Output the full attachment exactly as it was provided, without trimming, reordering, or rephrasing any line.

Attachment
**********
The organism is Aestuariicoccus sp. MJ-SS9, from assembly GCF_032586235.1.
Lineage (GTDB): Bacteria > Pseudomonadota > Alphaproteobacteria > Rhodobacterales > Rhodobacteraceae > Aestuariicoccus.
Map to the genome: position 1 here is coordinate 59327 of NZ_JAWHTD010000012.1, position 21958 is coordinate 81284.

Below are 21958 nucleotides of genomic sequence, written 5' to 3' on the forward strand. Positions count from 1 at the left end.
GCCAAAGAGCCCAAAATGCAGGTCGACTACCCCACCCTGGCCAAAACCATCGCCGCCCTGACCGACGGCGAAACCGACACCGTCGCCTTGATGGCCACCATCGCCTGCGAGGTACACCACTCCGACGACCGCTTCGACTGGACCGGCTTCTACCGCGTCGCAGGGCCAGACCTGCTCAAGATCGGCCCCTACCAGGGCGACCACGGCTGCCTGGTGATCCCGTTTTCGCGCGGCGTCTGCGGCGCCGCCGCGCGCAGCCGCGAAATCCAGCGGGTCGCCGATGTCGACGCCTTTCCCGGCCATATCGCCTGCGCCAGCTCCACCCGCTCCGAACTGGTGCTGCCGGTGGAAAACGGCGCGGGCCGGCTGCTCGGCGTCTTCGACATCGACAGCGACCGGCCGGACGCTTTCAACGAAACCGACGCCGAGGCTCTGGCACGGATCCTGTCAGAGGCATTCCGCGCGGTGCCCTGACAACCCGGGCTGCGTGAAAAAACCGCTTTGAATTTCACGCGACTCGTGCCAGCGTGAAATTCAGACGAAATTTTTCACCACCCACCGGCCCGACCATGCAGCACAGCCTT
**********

The organism is Aestuariicoccus sp. MJ-SS9, from assembly GCF_032586235.1.
Lineage (GTDB): Bacteria > Pseudomonadota > Alphaproteobacteria > Rhodobacterales > Rhodobacteraceae > Aestuariicoccus.
Map to the genome: position 1 here is coordinate 59327 of NZ_JAWHTD010000012.1, position 21958 is coordinate 81284.

Below are 21958 nucleotides of genomic sequence, written 5' to 3' on the forward strand. Positions count from 1 at the left end.
GCCAAAGAGCCCAAAATGCAGGTCGACTACCCCACCCTGGCCAAAACCATCGCCGCCCTGACCGACGGCGAAACCGACACCGTCGCCTTGATGGCCACCATCGCCTGCGAGGTACACCACTCCGACGACCGCTTCGACTGGACCGGCTTCTACCGCGTCGCAGGGCCAGACCTGCTCAAGATCGGCCCCTACCAGGGCGACCACGGCTGCCTGGTGATCCCGTTTTCGCGCGGCGTCTGCGGCGCCGCCGCGCGCAGCCGCGAAATCCAGCGGGTCGCCGATGTCGACGCCTTTCCCGGCCATATCGCCTGCGCCAGCTCCACCCGCTCCGAACTGGTGCTGCCGGTGGAAAACGGCGCGGGCCGGCTGCTCGGCGTCTTCGACATCGACAGCGACCGGCCGGACGCTTTCAACGAAACCGACGCCGAGGCTCTGGCACGGATCCTGTCAGAGGCATTCCGCGCGGTGCCCTGACAACCCGGGCTGCGTGAAAAAACCGCTTTGAATTTCACGCGACTCGTGCCAGCGTGAAATTCAGACGAAATTTTTCACCACCCACCGGCCCGACCATGCAGCACAGCCTT